In this chapter the theories that are relevant with the study will be reviewed.  It consists of the theories about poetry, diction, and functions of diction, kinds of diction, and kinds of meaning. It also reviews some related research.

2. 1     Poetry
Poetry relies most on the power of words and in sense it is the most literary of all branches of literature; the most literary because it makes the greatest use of the raw material of literature, which is word (Wilson, 1987:10).  
    Poetry is a kind of work written in beautiful language and has certain patterns or elements that cannot find in another works.  To read the poems, we sometime gets difficulties to catch the meaning or message in them.  As stated by Jones (168:89) that most people find poetry difficult to read and much of the poetry is indeed difficult to read.  It places demands on the reader.  Almost anyone who can read poetry, but to get pleasure from poetry he must bring something to his reading.  One can learn what it is, learn how to read it, practice it, and so gain the pleasure from it.

    Poetry sometime is made for different reasons.  Therefore, each poem has a different purpose.  Reaske (1966:8) states that we should understand at the outset that poetry can be written for different reason and therefore each poem has a different purpose.  Some poems are written purely to entertain us, others solely for the purpose of moral persuasion.  We are urged perhaps to right action or perhaps to wrong action.  We are tempted or told to resist temptation.  Many poems try to be both entertaining and instructive, both amusing and edifying at the same time.  Whenever we analyze a poem, we must consider, as best we can, the purposes the poet had in writing it (Reaske, 1966:8).
    Poetry uses language that even adds more difficulties for the readers to catch its messages.  It is because it uses much more connotative words than in prose.  Like another works, poetry has certain elements.  So, there are the elements of poetry according to Jones, (1968:96).  They are:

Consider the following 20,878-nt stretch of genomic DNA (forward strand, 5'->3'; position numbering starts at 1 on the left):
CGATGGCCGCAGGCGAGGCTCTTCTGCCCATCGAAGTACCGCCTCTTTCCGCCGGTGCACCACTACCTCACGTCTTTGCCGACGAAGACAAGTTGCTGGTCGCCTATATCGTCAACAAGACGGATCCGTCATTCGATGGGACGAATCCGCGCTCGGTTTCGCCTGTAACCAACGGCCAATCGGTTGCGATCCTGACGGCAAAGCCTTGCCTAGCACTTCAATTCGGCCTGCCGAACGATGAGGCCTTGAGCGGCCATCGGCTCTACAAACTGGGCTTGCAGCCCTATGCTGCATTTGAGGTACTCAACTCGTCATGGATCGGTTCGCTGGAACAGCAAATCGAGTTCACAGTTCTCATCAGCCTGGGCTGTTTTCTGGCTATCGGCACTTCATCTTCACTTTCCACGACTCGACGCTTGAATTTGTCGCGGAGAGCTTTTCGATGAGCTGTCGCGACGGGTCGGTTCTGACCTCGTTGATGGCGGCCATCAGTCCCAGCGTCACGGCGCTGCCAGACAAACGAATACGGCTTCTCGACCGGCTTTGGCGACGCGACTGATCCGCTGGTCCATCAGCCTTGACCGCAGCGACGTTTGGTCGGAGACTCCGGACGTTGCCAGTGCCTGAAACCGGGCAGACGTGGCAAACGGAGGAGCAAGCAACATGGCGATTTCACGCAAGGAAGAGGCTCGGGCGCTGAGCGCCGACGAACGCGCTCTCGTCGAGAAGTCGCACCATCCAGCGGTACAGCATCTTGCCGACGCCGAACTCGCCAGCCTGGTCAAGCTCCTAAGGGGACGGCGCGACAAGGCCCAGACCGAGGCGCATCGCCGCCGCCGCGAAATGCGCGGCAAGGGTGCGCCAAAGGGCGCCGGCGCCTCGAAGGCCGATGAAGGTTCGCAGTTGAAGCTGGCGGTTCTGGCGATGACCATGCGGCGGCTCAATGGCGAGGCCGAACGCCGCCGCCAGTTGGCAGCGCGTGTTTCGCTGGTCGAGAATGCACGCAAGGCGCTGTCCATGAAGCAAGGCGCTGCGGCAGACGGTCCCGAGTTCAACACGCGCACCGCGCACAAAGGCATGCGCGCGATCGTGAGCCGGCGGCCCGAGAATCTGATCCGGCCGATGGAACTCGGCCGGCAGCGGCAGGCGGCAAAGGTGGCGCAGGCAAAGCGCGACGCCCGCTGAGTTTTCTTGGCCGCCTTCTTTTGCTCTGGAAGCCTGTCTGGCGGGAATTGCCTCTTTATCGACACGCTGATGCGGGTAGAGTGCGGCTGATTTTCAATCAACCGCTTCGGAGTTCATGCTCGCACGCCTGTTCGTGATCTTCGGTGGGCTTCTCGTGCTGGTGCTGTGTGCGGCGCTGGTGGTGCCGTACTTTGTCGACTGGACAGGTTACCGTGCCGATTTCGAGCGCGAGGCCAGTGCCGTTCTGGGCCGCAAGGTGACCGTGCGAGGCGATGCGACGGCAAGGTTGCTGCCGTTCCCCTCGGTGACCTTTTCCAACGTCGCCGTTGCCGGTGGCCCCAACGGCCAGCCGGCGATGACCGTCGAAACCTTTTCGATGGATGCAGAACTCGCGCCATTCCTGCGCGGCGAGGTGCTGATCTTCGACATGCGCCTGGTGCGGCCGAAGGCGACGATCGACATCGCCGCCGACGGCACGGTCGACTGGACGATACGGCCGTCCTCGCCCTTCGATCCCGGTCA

.Diction. Talking about diction, we inquire into the stylistic and tonal qualities of the word chosen by the poet.  Diction is concerned with the vocabulary of the poem.
2. 2     Diction
Reaske (1966:31-32) states that the diction is the process of using a word in poetry.  When we ask about the diction of a poem, we are inquiring into the stylistic and tonal qualities of the words that the poet has chosen.  We are concerned with the vocabulary of the poems.  A poet should always try to select the word that most appropriately conveys his intended meaning.  A good diction begins with this process of selection.  In discussing diction, we are much more interested in the selection of the words than in the exact ways in which these words are presented.  Analyzing diction, is no more than examining the appropriateness of the vocabulary within a given poem.  Abrams (1960: 163) states that the term diction signifies the kinds of words phrases, sentence structure, and figurative language that constitute any work of literature.
By diction is meant simply the author’s choice of words.  Our purpose in the analysis of diction is to recognize the choices the author has made and to infer when possible the reasons for which the choices have been made.  Our assumption is that any choice may be significant and the sum of the choices in  whole work will certainly be so, as we turn our attention from the diction of a brief passage to that of an entire story or novel.  We look for the author’s guiding principles of selection.  We may undertake the same kind of investigation of the diction in the total body of a writer’s work, seeking to discover what kind of choice the writer habitually makes and for what reason (Kenney, 1966:60).
Diction or the choice of word is defined as a skill to differentiate the nuances of the meaning of ideas needed to express accurately.  The diction is related to the meaning of words.  First, it is related to choosing the right meaning of words to express ideas.  Second, diction is connected with the usage of a group of words effectively in connection with how to express the ideas.  Third, diction is related with a certain style of language that is appropriate with the context (Keraf in Yuri, 2002:9). 
Diction is one of the aspects in poetry.  Dictions are the words chosen by the poet to express his ideas and his feeling.  A word in a poem is used not only to connect between the reader and the poet, but also support an image and for connecting between the reader and the poet’s world imagination.  Diction refers to the language of a poem, and how each word is chosen to convey a precise meaning.  Poets are very deliberate in choosing each word for each word for its particular effect, so it is important to know the origins and connotations of the words in a poem, not to mention their literal meaning too (www. soyouwanna. com/site/syws/poem/poemfull).